Simply put, you want to know if prospective buyers can afford the property you have on offer. Bear in mind that even though a prospect may be in a high paying job, they may still not qualify for the level of financing they need (e.g., because they have significant recurring expenses).

If the caller seems uncertain or hasn’t a clue about one or more points, suggest that they talk to their lender first before getting back to you with regard to the relevant property for sale. However, if they seem to know what they’re about, you can opt to arrange a meeting even if they haven't talked to a lender.

You need to trust your gut and adopt your vetting approach for each prospective buyer that calls.

Obtain a Pre-Approval Letter

If you’re really precious with your time, you may choose to go a step further when attempting to vet prospective property buyers. You can choose to arrange viewings for your property for sale, only after you’ve received a pre-approval or affordability letter for the prospect from a financial institution. If you take this approach, you’ll be guaranteed that you’ll only be showing the property for sale to qualified buyers.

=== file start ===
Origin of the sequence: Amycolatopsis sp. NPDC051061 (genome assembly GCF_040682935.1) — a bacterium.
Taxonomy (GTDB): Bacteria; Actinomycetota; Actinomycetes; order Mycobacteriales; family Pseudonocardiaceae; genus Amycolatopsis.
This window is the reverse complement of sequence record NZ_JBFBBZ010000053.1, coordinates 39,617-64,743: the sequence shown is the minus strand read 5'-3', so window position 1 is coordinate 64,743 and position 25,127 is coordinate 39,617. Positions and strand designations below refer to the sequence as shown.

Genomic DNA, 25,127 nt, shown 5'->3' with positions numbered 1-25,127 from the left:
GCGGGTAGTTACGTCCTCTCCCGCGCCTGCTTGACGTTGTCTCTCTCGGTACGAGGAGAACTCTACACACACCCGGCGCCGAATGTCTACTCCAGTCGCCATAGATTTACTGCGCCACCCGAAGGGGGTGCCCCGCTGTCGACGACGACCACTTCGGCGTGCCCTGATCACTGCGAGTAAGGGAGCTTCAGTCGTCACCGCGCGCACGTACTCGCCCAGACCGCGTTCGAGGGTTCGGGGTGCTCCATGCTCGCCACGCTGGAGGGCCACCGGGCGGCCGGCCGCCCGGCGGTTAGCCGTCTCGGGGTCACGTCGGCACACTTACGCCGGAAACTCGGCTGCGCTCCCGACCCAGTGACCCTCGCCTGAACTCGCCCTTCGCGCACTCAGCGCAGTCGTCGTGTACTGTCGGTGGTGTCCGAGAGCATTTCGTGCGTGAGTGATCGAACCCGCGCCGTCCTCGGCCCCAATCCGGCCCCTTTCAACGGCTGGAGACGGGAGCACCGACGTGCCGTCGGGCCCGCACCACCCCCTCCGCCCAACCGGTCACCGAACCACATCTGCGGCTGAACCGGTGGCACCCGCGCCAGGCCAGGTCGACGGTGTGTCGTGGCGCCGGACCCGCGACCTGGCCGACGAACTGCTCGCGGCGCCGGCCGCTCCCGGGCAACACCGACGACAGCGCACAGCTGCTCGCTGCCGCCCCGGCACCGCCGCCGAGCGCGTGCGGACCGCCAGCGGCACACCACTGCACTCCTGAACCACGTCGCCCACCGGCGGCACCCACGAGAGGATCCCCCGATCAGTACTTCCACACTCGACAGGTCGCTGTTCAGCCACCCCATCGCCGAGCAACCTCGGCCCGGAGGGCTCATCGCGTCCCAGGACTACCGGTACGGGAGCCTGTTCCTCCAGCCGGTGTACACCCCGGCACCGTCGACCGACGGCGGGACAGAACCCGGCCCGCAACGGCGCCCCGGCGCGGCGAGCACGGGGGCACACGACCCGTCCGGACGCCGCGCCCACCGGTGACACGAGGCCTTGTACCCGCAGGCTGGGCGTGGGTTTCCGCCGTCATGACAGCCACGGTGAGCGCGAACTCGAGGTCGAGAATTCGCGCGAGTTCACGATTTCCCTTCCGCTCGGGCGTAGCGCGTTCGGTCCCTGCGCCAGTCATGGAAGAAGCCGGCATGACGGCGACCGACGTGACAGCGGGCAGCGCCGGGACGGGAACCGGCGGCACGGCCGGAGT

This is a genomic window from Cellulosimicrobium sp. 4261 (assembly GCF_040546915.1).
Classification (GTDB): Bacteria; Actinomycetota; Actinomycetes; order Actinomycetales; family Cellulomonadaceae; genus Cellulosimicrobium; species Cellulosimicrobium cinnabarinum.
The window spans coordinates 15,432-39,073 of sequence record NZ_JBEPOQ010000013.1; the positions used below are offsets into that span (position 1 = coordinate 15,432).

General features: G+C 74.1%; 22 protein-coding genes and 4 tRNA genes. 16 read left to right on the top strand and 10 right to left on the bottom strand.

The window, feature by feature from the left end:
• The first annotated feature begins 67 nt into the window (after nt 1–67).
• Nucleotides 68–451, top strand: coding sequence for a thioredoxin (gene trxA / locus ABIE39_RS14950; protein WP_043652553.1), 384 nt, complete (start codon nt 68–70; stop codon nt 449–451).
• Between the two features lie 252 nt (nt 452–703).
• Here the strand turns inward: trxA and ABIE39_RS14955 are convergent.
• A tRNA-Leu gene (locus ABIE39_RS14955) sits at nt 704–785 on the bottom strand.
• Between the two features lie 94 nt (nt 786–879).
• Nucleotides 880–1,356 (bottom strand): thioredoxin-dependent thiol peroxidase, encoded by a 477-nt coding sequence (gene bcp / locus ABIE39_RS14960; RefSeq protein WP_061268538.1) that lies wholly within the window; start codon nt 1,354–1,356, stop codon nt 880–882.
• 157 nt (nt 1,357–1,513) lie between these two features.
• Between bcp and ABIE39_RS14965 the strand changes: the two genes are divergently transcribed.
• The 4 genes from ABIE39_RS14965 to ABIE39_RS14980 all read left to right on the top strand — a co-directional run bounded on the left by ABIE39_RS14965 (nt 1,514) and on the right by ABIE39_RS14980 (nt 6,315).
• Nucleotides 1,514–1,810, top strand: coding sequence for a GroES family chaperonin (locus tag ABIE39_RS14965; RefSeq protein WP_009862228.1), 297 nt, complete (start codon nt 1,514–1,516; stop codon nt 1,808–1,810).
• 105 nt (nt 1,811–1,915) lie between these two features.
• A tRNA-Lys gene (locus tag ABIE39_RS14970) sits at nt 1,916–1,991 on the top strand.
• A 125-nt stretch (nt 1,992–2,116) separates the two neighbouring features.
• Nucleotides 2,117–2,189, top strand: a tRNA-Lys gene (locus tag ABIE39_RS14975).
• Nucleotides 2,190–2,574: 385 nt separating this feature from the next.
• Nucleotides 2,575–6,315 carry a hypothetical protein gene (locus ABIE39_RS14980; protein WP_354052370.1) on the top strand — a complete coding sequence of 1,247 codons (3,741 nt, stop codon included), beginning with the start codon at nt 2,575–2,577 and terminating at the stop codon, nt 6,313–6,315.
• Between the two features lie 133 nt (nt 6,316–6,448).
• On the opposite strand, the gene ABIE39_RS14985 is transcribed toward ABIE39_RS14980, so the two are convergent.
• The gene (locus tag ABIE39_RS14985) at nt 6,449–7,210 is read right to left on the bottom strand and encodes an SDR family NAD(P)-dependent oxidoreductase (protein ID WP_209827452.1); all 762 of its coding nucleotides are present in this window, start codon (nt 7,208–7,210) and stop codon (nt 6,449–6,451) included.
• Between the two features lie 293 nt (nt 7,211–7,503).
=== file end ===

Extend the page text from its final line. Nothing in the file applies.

Be careful. Some prospects may get turned off.

However, there is no legal requirement for buyers to have a mortgage approval letter prior to submitting an offer. In addition, buyers will need to have their down-payment available to qualify for a mortgage with Jamaican lending institutions. As such, you could run the risk of disregarding some strong contenders including high-net worth buyers who simply do not need to obtain a mortgage, or who earn more than enough money to qualify for the financing they need. Such prospects may get turned off by having to go through what they consider to be unnecessary paperwork or effort at an early stage.

In addition, as a real estate agent, you may not want to dismiss prospects who’ve indicated that they are “just looking” with the intent to buy in the near future. Interacting with such prospects gives you the opportunity to build a strong relationship with them prior to when they are ready to make a commitment.

Encourage the Buyer to Obtain a Pre-Approval Letter